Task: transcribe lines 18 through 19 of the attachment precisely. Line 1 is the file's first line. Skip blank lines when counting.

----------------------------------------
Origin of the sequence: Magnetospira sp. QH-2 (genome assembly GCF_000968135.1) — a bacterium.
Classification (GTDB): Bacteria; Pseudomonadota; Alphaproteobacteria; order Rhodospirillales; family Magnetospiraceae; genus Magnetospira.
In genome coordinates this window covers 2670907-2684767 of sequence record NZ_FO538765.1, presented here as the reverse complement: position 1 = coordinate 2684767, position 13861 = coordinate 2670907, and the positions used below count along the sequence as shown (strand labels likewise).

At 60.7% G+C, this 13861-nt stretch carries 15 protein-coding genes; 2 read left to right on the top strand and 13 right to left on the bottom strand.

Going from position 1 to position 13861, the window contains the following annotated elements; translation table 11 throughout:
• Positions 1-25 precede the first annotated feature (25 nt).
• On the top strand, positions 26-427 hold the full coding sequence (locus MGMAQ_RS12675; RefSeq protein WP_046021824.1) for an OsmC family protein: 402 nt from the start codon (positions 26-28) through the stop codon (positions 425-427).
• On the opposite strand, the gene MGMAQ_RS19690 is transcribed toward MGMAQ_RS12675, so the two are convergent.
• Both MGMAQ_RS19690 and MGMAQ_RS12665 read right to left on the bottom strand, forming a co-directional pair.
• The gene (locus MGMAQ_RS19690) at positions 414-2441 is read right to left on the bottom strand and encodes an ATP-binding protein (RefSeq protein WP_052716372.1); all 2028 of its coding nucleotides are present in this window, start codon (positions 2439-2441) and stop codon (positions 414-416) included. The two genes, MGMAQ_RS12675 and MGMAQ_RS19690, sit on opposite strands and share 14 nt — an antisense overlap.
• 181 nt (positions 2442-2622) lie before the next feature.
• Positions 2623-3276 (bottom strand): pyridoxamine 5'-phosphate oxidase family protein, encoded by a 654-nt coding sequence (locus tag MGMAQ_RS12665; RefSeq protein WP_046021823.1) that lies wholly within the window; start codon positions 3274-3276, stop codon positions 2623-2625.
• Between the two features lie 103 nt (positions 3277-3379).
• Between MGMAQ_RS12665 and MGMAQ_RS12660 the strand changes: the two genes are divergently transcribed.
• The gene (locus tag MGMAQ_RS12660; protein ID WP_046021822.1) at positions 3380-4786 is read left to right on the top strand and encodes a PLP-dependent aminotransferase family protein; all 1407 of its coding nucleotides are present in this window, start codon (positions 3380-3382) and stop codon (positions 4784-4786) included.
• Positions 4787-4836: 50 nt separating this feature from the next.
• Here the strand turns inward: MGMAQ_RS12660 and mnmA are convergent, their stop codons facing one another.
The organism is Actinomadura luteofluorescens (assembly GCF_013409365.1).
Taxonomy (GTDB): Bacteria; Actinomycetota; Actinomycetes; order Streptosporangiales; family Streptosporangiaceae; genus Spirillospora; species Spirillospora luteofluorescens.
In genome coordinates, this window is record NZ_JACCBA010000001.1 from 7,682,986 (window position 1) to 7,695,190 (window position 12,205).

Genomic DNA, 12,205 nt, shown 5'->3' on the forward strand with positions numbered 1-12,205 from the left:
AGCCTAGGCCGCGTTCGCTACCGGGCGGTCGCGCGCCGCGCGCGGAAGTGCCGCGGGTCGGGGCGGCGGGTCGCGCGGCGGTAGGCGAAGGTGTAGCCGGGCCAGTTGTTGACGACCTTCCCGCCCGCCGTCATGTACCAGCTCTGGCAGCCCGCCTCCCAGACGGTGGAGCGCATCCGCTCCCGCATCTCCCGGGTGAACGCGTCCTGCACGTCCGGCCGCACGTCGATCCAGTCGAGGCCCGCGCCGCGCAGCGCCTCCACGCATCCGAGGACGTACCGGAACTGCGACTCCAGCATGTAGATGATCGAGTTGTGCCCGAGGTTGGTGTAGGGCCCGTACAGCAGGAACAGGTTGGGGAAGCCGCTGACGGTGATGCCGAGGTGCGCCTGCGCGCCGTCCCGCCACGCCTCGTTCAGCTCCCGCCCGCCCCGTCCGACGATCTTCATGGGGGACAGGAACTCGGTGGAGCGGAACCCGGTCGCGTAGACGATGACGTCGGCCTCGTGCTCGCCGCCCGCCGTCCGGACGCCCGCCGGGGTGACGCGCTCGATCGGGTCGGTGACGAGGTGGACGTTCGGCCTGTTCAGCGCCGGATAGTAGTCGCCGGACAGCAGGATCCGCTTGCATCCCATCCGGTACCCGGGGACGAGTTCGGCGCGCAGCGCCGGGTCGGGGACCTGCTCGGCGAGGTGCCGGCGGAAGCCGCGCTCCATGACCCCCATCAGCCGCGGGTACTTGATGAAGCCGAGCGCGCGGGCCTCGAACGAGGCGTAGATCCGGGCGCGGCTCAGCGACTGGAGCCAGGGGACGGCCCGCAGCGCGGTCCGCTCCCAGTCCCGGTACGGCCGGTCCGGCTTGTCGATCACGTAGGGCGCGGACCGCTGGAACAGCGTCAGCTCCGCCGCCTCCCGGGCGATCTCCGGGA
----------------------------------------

The organism is Actinomadura luteofluorescens (assembly GCF_013409365.1).
Taxonomy (GTDB): Bacteria; Actinomycetota; Actinomycetes; order Streptosporangiales; family Streptosporangiaceae; genus Spirillospora; species Spirillospora luteofluorescens.